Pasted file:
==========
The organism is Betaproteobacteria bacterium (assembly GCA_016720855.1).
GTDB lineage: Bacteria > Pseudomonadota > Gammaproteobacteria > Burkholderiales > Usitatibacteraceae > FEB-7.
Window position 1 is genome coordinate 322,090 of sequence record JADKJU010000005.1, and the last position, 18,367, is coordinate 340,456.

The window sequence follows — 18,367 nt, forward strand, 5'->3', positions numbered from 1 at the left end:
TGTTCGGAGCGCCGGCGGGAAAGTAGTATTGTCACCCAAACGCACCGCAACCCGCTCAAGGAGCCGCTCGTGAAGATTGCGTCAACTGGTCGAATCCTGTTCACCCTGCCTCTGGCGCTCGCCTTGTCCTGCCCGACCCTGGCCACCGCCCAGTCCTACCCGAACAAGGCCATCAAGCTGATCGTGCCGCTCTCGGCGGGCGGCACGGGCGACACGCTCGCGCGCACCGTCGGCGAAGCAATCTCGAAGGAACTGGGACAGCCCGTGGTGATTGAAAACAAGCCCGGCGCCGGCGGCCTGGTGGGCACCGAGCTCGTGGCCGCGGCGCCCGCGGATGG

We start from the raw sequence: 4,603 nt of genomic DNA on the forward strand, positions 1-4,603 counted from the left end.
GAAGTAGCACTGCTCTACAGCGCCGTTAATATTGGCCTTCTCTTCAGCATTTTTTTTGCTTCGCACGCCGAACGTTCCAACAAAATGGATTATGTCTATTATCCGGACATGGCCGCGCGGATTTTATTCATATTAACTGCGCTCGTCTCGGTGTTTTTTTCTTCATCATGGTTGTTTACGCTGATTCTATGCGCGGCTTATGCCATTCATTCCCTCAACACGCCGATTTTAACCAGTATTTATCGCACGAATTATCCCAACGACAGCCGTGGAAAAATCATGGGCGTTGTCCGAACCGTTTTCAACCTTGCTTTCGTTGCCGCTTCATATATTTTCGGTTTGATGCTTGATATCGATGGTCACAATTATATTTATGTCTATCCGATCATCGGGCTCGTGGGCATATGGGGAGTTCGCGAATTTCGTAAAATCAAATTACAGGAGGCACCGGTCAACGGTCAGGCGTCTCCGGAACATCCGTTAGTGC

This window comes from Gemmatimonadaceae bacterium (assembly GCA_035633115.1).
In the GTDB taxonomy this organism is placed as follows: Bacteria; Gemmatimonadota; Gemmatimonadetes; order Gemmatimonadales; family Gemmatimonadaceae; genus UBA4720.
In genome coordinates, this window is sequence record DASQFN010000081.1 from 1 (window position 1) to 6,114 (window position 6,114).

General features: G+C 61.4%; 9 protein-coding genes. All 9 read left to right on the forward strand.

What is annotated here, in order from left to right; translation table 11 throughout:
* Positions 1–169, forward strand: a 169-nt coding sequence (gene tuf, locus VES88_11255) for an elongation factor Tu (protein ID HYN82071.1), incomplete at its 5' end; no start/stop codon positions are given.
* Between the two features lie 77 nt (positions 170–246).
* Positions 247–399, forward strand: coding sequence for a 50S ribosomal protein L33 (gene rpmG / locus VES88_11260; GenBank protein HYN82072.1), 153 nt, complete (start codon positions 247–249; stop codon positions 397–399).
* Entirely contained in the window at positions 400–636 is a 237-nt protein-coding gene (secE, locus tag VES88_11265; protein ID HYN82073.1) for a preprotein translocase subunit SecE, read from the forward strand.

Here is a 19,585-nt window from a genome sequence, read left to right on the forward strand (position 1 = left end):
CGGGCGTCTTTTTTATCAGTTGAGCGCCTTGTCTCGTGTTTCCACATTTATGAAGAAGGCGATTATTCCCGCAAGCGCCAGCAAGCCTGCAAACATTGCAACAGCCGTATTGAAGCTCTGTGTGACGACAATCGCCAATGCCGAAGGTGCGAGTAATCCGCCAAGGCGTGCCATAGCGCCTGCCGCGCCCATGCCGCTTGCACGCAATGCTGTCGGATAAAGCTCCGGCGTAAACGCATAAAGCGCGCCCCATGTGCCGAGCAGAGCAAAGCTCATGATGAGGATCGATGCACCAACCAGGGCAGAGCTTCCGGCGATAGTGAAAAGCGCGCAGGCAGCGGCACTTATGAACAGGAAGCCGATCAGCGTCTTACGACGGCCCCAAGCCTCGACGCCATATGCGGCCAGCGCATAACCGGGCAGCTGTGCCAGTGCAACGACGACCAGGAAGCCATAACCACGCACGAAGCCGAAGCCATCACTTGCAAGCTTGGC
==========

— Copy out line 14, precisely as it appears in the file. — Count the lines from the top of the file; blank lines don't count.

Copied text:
* Between the two features lie 77 nt (positions 170–246).